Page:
A couple of years ago I bought an indoor herb garden as a birthday present for my husband. We grow basil, cilantro, dill, parsley and mint, but mint is the one we seem to use least frequently — so I was excited when I realized I could use all that mint to flavor my ganache.
I won’t get into too much detail about how I made these because the process was very similar to how I made the lemon ganache truffles a couple of weeks ago. The only difference was that this time I infused the cream with mint while the cream was still cold. Being short on time, I thought it would be more efficient to blend them up together in my Magic Bullet.
Well… it turns out you can make really fluffy whipped cream in a blender! I had no idea. Green whipped cream too. Whoops.
Despite this accident, it turned out beautifully. I used 70.4% dark Callebaut. Not too sweet, and the ganache had just the faintest hint of mint.
At the last minute I second-guessed myself and added a drop of peppermint oil. I wish I’d skipped it. The subtlety of the mint had been refreshing, but the peppermint oil made these truffles taste like Andes Candies — which are tasty, but not very original. I’d really hoped the fresh mint flavor would come through.
Still, the truffles came out so shiny and pretty — I couldn’t have been happier with the result (aesthetically, anyway).
Plus, now I know how to make green whipped cream in a blender. Which will come in handy… never?
Over the weekend I tried my hand at making molded chocolates for the first time. I was dying to use my new chocolate tempering machine (more on that in another post), so when I found myself with a whole free Sunday and a sweet tooth, I decided to go for it.
One pound of chocolate is NOT a lot to work with when making bonbons. I barely had enough chocolate for one mold sheet.
It’s very challenging to get the chocolate out of the tempering machine and into a piping bag without letting the chocolate get too cold (and therefore thick and hard to work with). I’m still figuring out the best way to do this — suggestions are welcome.
Make sure you have a good (wide) spatula or scraper on hand, as well as some kind of wide receptacle to catch the chocolate runoff (a clean sheet pan might be perfect for this). If you try to pour chocolate from your mold tray into a 12″ mixing bowl, you’ll leave half of it on the floor (um, yes, that happened).
Put down some newspaper! Or a tarp! And wear an apron, for the love of god. Or a hazmat suit. You will get dirty.
Work fast so your chocolate stays close to 90 degrees. If you let the chocolate cool too much, you’ll end up with very thick chocolate shells and less room for ganache.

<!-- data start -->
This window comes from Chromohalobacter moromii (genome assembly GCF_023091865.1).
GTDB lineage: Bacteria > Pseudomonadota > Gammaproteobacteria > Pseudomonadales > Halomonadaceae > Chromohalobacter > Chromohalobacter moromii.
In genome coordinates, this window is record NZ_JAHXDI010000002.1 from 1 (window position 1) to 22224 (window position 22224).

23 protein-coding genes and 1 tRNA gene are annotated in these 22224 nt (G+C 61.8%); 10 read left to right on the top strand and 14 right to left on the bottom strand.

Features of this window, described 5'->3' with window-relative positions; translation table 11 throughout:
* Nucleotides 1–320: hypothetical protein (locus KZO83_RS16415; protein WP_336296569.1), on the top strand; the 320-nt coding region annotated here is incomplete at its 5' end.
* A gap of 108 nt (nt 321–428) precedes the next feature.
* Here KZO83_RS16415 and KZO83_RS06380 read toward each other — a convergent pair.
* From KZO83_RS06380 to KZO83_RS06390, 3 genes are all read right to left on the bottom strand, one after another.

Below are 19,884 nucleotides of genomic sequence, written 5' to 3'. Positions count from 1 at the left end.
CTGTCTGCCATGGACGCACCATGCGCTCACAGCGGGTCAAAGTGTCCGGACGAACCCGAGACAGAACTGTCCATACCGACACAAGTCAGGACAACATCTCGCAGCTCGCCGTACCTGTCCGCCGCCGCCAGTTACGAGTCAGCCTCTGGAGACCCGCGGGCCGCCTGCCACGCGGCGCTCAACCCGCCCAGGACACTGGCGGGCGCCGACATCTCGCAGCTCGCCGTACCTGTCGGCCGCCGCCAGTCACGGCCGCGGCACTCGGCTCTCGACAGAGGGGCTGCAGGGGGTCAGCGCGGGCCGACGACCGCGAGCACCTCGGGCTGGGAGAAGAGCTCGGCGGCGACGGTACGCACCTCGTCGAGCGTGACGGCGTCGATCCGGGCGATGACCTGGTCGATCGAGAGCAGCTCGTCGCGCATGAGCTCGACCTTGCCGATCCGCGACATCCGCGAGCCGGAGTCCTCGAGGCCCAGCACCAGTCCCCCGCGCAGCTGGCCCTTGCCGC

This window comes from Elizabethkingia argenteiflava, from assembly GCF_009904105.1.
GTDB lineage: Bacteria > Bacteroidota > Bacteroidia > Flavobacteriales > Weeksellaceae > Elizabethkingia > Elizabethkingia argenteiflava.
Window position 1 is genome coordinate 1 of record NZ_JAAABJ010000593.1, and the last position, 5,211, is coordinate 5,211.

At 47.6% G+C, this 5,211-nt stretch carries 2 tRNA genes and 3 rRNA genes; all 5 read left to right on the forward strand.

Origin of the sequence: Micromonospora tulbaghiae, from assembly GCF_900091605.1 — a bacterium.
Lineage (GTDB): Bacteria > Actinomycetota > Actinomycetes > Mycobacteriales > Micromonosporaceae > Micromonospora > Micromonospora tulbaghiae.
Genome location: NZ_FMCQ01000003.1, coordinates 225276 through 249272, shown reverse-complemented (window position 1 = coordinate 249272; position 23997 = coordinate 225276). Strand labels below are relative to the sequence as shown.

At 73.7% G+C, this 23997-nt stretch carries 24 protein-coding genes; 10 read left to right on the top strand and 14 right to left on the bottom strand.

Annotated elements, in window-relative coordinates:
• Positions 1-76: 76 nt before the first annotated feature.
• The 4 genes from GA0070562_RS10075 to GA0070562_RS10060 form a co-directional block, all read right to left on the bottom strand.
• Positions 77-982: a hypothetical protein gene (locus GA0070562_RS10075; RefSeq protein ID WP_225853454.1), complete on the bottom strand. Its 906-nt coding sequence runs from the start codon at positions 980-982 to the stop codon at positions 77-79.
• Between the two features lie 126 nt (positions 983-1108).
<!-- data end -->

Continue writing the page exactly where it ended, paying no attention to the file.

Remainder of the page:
Clear plastic molds (rather than opaque silicon trays) have the advantage of allowing you to see when the chocolates are ready to come out of the fridge. To check them, take a peak at the bottom of the mold. When the chocolate has hardened, it will visibly pull away from the plastic (this is one of the many useful things I learned while helping out at Undone Chocolate).
Don’t be like me and forget to tap the air bubbles out of the molds (whoops).
Don’t be like me and wait too long to scrape the excess chocolate off the top of the mold tray. If you let it harden on the tray, it will be a lot harder to remove the chocolates. Trust me on this one.
Instructions for making molded chocolates:
Fill a piping bag (or a ziplock bag with the corner cut off) with tempered chocolate and pipe it into the molds (fill them completely). Then flip the mold tray upside down, letting the excess chocolate drip into a large, clean bin or tray (you can remelt it later).
Scrape the front of the tray clean with a spatula, leaving a thin coating of chocolate inside each mold. Tap the tray (right-side up) on the counter a few times to remove air bubbles. Flip it upside down and stick it in the fridge for a few minutes to set.
Once the chocolate shell has hardened, pipe ganache into the molds. Leave a few millimeters at the top — it’s better to under fill than overfill.
Seal the molds with a thin layer of chocolate (you may need to gently reheat your chocolate at this point, or temper a new batch if you’ve run out).
Repeat step 2.
Gently flip your tray upside down onto a dry surface. The chocolates should drop right out. Wearing latex gloves for this step will prevent finger prints (if you care). If necessary, trim the edges with a sharp knife.
Try one! Or, um… four, if you’re like me. But who’s counting.
Anyway — I hope you have a great time making your own chocolates. Please let me know how it goes!
Yesterday my husband forwarded me an article from Slate that profiled Nendo, a Japanese design house that has gone into the chocolate business.
Nendo’s chocolate, not yet available in the U.S., has a brilliant design team behind it. The company produces some of the most inspired and unique confections I’ve seen.
But design is only part of what makes Nendo unique. The company’s entire approach is one of reimagining the chocolate eating experience. For example, their “chocolatexture” line includes a box of solid, unfilled chocolates that look like truffles. Instead of coming in a variety of flavors like most truffles, these chocolates come in a variety of textures, the idea being that texture is a facet of taste. By putting the focus squarely on texture, Nendo is asking us to rethink how we taste chocolate.
Another inventive creation by Nendo: these empty chocolate shells and their little vials of flavored fillings — a kind of create-your-own truffle. The Slate article points out that this concept does kill the fun of biting into a truffle without knowing what’s inside, but I like their idea of creating an interactive chocolate experience.
I only hope some day Nendo Chocolates will be easier to come by in the States.